High Street retailer GAME has told GamesIndustry.biz that it expects the PlayStation 3 launch will be far stronger than that of the Wii or Xbox 360 — due to a good supply of consoles leading to less disappointment amongst eager consumers.
While Nintendo admits it's still struggling to supply units to retail, and the Xbox 360 release was marred by a slow supply of consoles months after launch, GAME sees Sony's stock building as essential to pleasing every consumer who wants a PlayStation 3.
"It's very unusual that we're going to be in a situation where we've got enough stock to fulfil demand in the short term — that's never happened before," commented Anna Macario, marketing director at GAME.
"Sony withheld the release of the PS3 in order to build up stock levels for launch. The situation with the Xbox 360 was terrible and the Wii doesn't even hit the sides when it comes in."
"I think this is a very good move on Sony's part — it won't have that negativity of not being able to supply enough units," she said.
Macario wouldn't be drawn on how quickly GAME is likely to sell out of its PS3 allocation, but believes that customers turning up on launch day should be able to get their hands on the next-gen console whether they've pre-ordered or not.
"The noise and the hype around it will drive more people to stores than just those that have pre-ordered," she offered.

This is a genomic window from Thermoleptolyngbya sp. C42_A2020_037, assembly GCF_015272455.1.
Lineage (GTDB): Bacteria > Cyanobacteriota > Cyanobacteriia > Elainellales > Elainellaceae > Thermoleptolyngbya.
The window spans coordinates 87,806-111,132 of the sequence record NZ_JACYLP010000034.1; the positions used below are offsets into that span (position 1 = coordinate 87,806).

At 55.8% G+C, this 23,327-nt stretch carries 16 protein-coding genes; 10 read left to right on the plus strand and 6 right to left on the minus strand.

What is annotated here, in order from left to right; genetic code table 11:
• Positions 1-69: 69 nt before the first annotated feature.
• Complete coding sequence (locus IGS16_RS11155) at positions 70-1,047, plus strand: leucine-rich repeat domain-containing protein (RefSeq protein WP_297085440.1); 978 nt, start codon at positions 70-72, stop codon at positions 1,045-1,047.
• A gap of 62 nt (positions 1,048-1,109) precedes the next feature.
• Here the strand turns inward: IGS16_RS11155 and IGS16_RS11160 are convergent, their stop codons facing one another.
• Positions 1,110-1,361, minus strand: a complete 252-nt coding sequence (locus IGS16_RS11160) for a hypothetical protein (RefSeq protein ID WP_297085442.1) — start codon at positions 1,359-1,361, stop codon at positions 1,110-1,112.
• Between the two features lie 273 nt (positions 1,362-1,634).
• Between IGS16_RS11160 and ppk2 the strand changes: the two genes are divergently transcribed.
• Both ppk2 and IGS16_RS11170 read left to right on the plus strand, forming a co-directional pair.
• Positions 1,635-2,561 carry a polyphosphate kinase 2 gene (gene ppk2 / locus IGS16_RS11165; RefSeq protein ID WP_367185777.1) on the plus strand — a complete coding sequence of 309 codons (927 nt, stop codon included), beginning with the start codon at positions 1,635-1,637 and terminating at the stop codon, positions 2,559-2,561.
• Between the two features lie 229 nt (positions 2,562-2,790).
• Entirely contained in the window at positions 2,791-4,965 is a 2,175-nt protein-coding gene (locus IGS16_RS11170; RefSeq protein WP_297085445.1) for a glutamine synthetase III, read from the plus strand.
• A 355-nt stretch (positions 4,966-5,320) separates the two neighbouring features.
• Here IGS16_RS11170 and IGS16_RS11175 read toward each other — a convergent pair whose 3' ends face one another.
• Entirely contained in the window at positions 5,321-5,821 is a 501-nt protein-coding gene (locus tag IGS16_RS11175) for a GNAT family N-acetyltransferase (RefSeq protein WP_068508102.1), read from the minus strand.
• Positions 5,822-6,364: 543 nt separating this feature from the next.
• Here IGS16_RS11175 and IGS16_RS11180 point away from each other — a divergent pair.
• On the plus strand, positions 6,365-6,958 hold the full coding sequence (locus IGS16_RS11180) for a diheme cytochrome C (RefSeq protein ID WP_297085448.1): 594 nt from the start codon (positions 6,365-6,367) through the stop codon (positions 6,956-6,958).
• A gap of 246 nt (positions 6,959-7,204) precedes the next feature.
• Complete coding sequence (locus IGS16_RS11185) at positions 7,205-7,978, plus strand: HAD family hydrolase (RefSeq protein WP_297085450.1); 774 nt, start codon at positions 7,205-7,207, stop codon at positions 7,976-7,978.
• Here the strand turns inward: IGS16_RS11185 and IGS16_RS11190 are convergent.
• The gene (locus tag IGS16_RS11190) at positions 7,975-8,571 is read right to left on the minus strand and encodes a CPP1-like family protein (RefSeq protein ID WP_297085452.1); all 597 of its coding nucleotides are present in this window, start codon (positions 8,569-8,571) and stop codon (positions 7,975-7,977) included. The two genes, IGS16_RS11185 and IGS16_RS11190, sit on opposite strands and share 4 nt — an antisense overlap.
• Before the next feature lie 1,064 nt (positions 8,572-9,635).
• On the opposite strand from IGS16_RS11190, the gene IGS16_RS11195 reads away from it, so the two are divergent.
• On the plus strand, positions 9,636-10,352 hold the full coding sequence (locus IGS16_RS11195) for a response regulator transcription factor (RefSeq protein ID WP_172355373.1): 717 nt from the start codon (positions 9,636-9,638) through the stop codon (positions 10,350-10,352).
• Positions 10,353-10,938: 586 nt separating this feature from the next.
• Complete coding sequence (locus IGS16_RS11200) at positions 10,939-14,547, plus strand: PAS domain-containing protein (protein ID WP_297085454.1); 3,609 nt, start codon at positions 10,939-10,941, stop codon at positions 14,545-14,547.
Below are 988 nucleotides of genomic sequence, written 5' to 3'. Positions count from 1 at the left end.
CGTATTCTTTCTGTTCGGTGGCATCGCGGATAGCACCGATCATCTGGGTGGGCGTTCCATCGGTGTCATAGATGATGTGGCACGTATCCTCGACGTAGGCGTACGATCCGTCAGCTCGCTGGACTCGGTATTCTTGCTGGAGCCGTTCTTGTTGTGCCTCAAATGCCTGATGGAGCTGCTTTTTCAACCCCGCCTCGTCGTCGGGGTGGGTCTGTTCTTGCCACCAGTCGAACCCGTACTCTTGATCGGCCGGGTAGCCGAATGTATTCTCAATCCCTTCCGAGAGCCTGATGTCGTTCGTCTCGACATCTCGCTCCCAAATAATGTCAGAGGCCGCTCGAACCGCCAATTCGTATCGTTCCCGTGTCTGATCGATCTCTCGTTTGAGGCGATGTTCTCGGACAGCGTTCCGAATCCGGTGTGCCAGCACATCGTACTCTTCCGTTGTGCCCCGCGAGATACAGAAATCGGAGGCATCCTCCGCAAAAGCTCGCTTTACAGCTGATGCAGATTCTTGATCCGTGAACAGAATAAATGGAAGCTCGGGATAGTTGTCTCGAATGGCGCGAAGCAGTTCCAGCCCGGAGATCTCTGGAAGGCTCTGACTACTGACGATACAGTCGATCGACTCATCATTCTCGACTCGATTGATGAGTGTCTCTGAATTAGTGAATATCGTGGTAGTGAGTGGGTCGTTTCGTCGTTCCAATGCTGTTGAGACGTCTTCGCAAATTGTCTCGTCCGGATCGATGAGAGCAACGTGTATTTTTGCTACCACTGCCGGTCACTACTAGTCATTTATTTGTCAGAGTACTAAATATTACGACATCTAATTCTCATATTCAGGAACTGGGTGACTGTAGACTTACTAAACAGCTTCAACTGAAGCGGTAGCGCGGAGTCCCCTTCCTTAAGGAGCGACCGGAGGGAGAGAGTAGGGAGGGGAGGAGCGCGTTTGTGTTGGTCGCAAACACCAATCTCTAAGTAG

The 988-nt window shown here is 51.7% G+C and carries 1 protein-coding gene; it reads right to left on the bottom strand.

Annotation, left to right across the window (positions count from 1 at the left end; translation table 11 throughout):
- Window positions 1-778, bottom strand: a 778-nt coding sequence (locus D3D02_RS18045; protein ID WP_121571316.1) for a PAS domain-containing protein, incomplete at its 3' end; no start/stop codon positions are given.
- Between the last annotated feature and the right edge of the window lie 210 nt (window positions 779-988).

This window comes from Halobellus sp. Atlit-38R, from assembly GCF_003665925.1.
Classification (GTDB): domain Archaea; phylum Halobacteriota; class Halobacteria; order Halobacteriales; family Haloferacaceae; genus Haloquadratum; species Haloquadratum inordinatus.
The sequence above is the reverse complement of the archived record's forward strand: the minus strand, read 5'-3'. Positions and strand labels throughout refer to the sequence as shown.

"We've certainly dressed stores up and made it available so that customers understand they can come in and buy the PS3."
"The good thing is that we're not going to have this whole raft of disappointed consumers on launch day who won't be able to buy the console for another month," she added.
As well as an early morning launch at the company's flagship store on Oxford street, over two thirds of its UK stores will be opening tonight to sell units at midnight.
Macario also revealed that Resistance: Fall of Man and MotorStorm are the two most popular titles requested, with Sega's Virtua Fighter 5 and Activision's Call of Duty 3 also top of the list.
"All the stores are really revving up for it and prepared to put in the long hours to be able to get through the customers."
"The concern is that there's a lot to sell during the day and we'll need the extra hours to get through it all," she concluded.